I managed to listen to a few minutes of Donald Trump’s immigration speech he made in Phoenix, Az. after his whirlwind trip to meet privately with Mexican President Enrique Peña Nieto.
Just could not stomach any more than that of his vile tone. But I read a news story or two on it.
For one thing I have a feeling the illegal immigration issue is way over played, not that it is not a problem and not that is does not affect legal U.S. citizens, but that it is more of a scapegoat for all the problems people face in an ever-changing world social and economic environment.
But anyway, from the cheers I heard — did not see the crowd — it seemed he must be talking to mostly white nationalist, racist type people. In 1930s Germany the enemy within was the Jews (even though they were citizens), and Adolf Hitler exploited historical prejudices to gain power. Trump is doing much the same in 2016, but this time it is Mexicans and other Hispanics, Islamic immigrants, and maybe people of color.
He compliments the Mexican president in public remarks and then comes back to the U.S. and says the Mexicans are going to pay for a great wall on the border that he vows to build — “they just don’t know it yet”.
The Mexican president for his part said he told Trump Mexico would not pay for it. Trump claimed the issue of payment was not discussed. But clearly Trump is disrespecting the Mexican president.
And many in Mexico think their president betrayed them and/or made a grave mistake giving Trump an audience. After all, Trump has spent a year or more making vile remarks about Mexicans (but sometimes he says they are great people — he likes to have it both ways — I mean when he calls Mexicans coming over the border murderers and rapists he sometimes does this little almost aside thing where he says Mexico has a lot of good and wonderful people, almost like that serves to inoculate himself from charges of bigotry).
This wall thing. Who really wants it? I mean people who are fixated on stopping illegals at the border and who maybe have a built-in prejudice may think it sounds like a good idea, but I would doubt a vast majority of the U.S. public thinks it would be a good idea or even practical or economically feasible.
I mean there was the Great Wall of China, the Maginot Line, and the Berlin Wall, to name three examples. I admit I know nothing much about the Great Wall of China except it can be seen from space and is quite a tourist attraction (and do we want to finance that in today’s dollars?). The Maginot line I guess was not actually a wall per se but a series of fortifications and gun emplacements between basically Germany and France, but Hitler just went around it. And the Berlin Wall was a shame on humanity, with East German soldiers and police shooting to death people trying to escape to freedom from communist enslavement.
What are we going to do, shoot illegals? Yeah that will be good for our image and so moral of us.
I doubt we an afford to build a wall, and I am sure it is not needed, and we could hardly force Mexico to pay for it, and why should they?
(And I am sure a wall as Trump has in mind would be an environmental nightmare.)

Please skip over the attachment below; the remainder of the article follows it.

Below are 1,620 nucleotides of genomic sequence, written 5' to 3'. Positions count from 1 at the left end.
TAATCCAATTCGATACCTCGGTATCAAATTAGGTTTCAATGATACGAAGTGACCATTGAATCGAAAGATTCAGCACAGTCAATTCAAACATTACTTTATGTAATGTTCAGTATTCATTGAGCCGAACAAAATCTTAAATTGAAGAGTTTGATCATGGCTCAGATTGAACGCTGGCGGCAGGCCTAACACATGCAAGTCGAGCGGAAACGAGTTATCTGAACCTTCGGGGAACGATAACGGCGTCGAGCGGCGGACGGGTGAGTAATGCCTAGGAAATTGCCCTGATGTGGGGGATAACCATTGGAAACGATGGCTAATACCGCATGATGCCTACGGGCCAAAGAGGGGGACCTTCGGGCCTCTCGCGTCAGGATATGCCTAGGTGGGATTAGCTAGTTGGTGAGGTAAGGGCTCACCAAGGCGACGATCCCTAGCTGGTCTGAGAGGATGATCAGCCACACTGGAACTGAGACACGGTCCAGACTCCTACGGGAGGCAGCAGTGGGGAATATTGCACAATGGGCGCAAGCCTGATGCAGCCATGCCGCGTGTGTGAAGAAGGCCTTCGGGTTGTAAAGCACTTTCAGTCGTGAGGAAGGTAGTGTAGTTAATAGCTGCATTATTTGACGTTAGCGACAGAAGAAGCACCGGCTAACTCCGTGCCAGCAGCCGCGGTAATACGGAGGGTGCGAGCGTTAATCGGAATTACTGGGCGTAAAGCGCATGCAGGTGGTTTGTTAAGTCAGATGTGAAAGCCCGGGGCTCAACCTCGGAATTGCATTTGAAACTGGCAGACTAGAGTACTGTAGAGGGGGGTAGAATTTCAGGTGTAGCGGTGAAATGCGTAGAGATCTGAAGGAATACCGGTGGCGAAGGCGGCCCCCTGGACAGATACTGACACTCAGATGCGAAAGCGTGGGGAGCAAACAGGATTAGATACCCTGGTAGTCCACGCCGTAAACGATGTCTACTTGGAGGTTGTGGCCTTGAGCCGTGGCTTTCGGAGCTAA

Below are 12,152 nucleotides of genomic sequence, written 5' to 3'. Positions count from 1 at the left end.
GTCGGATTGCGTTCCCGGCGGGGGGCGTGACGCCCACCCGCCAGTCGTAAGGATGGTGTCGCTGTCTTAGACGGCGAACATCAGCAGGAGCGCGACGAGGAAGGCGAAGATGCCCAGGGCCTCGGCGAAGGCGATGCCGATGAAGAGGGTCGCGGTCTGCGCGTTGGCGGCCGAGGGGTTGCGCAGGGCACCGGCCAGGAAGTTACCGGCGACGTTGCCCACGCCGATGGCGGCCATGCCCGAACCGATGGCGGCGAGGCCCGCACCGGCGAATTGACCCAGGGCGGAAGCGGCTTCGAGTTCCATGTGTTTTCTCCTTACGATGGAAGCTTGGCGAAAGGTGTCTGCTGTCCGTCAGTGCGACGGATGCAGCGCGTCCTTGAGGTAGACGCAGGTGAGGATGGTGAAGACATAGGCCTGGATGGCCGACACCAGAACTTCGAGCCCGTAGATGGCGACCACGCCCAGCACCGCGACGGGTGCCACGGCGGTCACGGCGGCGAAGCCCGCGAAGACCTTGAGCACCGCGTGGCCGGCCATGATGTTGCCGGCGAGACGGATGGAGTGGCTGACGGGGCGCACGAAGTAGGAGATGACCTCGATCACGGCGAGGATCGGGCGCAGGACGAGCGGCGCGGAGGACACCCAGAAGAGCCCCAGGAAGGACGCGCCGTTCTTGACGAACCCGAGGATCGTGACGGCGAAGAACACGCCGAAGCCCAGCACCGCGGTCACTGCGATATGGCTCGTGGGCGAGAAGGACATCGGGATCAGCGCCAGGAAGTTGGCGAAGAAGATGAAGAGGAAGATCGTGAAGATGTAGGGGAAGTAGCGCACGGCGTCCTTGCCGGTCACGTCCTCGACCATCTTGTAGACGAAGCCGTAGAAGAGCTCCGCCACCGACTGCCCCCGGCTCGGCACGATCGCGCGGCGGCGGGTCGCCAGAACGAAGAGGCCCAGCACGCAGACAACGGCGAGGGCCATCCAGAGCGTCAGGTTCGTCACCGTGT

So we do need to increase border security the best we can. How to do that, other than to put more in the budget for it, I have little idea, except: having spent considerable time at or in the general vicinity of the U.S. – Mexico border over the past two decades as a truck driver I have noticed one thing. We pay an awful lot of Border Patrol people to stand around and we pay for a lot of Border Patrol vehicles that stay parked at the check points for long periods. We might get more bang for the buck with a little better management. And that is not to say that Border Patrol agents do not have a hard and dangerous job when actually out in the field — but they need to be out in the field, not just clustered at the check points.
(I once pulled into a checkpoint way north of the border in the late evening and a half-dozen agents came out of a little trailer to ask me questions and peek into the back of my trailer and then sent me on my way. We really need a half-dozen people to do that?)
And let’s be honest: the reason most people come here illegally is to work. And they would not bother if no one hired them. But private citizens and regular employers do knowingly. The enforcement needs to be heavier against employers, including private citizens and industry and agriculture.
It might be a good idea to set a date certain that we will no longer tolerate illegal entry and residence. For those coming in on or after that date, all necessary enforcement action will be taken when they come to our attention (we don’t necessarily have to round people up and invade homes). For those already here, they might be required to go through a process to pay some amount of back taxes and to comply with requirements for naturalization if they choose to stay.
Maybe I am as an individual just not being affected by it, but I still think this illegal immigration issue, while valid, is being used as rallying issue among those who are looking for scapegoats and who are frustrated. And it is of course an issue popular with bigots and white nationalists.
All presidents have vowed to work with Mexico but I think they lose interest. It is not easy what with the corrupt government they have down there — I mean I guess they are improving, but they have major problems and an internal drug war that wreaks havoc on their society.
And yet our economies are intertwined. Both countries really need each other. We need to work together. The problems can be solved working together with mutual respect. Trump is not capable of giving respect. He would likely only make matters worse.